9. Thales

    Thales Colossal Squid Staff Member Moderator

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    Export is usually the most surefire way to go. Large waterchanges or a denitrifier.

    How old are the systems?
     
  10. gjbarord

    gjbarord Sepia elegans Staff Member Moderator

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    I would be hesitant to add ethanol (vodka) to a cephalopod tank even in small doses, but that does pose an interesting topic. Though, the concentrations recommended (~0.00025%) should not pose any risk as they are well below the concentrations of anesthesia (1-5%) and euthanasia (5-10%).

    Obi one,

    Is this anecdotal or is there research done on this subject. I am interested in trying this with a shrimp culture setup I have and at those concentrations I would not suspect to see any problems with the use of ethanol. I have ethanol (everclear actually), and I will be using it in a 125g system. I would assume that 2-3 teaspoons (5-10ml) would be sufficient for the system. The nitrate levels currently run around 75 mg/L and that sounds like an interesting method. Any other information you can give me on the subject would be much appreciated.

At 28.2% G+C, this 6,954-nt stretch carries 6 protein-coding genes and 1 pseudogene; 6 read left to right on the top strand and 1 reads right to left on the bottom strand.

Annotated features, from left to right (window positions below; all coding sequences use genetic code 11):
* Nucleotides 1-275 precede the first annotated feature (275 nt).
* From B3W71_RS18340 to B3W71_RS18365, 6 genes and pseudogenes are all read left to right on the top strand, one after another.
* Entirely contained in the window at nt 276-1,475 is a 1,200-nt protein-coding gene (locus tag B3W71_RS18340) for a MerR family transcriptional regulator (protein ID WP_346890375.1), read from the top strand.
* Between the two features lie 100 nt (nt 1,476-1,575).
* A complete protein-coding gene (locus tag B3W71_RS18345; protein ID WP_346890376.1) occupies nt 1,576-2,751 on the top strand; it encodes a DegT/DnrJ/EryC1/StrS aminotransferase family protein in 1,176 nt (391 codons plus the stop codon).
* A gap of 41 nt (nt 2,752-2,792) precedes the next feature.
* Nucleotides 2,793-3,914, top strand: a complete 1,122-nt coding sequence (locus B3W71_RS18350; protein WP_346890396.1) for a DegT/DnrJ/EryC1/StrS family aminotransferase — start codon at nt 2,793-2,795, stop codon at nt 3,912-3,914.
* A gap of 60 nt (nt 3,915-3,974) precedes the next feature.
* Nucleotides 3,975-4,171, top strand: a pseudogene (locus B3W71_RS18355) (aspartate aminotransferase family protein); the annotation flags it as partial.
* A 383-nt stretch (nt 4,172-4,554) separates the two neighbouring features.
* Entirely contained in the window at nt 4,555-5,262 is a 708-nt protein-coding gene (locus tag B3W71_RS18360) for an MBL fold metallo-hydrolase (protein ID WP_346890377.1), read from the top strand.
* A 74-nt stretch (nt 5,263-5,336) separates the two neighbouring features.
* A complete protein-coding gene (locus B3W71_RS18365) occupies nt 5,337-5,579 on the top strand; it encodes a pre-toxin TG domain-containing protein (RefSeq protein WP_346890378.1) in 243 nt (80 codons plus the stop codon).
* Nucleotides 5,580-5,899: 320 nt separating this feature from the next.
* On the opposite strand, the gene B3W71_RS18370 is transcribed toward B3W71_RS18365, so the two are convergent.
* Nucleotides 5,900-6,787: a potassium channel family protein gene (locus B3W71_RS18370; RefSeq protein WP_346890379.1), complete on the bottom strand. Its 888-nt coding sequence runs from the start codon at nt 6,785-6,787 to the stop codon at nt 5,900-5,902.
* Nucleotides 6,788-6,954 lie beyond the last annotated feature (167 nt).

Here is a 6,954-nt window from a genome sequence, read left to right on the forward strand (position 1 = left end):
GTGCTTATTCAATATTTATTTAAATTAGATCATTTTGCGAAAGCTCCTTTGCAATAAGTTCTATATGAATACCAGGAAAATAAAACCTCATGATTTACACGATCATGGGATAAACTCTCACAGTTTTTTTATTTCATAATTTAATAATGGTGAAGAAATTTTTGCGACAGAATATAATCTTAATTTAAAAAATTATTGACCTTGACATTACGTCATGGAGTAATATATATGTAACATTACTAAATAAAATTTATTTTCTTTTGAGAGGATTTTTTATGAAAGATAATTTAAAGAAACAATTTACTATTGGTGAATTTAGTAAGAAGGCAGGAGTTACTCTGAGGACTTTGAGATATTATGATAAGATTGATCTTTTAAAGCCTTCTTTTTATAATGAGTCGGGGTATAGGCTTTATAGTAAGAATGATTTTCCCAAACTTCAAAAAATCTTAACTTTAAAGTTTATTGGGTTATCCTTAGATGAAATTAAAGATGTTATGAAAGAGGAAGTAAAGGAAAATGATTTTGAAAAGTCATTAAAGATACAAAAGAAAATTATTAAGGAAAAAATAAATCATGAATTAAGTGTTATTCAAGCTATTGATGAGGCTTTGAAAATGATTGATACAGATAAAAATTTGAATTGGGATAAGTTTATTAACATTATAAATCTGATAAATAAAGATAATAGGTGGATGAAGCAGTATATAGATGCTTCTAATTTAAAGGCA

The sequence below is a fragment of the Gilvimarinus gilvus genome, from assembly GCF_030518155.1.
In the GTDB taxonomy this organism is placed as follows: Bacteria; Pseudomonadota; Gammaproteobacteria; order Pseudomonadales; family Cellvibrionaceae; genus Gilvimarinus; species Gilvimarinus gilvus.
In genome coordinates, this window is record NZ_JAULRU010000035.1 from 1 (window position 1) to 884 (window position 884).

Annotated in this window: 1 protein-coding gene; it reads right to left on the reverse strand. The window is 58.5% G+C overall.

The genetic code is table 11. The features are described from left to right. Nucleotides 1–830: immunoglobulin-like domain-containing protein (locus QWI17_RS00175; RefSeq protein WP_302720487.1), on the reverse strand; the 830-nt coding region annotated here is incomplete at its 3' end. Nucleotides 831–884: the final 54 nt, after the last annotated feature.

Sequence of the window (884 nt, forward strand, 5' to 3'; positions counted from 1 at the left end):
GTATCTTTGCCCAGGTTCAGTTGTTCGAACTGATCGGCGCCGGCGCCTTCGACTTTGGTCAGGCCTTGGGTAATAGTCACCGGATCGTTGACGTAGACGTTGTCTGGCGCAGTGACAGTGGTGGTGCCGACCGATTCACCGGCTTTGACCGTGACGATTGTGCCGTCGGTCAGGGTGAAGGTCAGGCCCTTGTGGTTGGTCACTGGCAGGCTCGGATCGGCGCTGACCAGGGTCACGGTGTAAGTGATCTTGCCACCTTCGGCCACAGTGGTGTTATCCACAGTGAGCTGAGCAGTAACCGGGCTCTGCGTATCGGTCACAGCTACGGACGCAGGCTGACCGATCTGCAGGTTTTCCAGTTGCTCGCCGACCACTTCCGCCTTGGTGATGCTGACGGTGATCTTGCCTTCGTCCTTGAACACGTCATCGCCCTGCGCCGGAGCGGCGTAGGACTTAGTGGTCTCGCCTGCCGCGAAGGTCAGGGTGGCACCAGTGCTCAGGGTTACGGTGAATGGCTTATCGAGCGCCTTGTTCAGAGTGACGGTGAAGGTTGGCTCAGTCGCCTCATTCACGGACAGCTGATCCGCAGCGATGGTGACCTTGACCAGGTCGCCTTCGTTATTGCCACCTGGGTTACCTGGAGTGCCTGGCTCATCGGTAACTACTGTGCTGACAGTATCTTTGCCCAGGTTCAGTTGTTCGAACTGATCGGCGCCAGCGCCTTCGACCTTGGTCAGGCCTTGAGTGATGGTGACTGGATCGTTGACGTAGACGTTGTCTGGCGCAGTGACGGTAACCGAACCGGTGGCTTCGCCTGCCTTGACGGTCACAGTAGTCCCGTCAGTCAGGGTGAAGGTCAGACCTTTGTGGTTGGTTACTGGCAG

Greg
     
  11. Animal Mother

    Animal Mother Architeuthis Supporter

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    Julian Sprung attended one of our MAS meetings and talked about this in depth. I haven't tried it personally but the man typically knows his stuff.
     
  12. DWhatley

    DWhatley Cthulhu Staff Member Moderator

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    How long would it take for the ethanol to evaporate out and how often would it be needed to effectively reduce existing nitrate? My thinking would be to douce a tank between occupants ...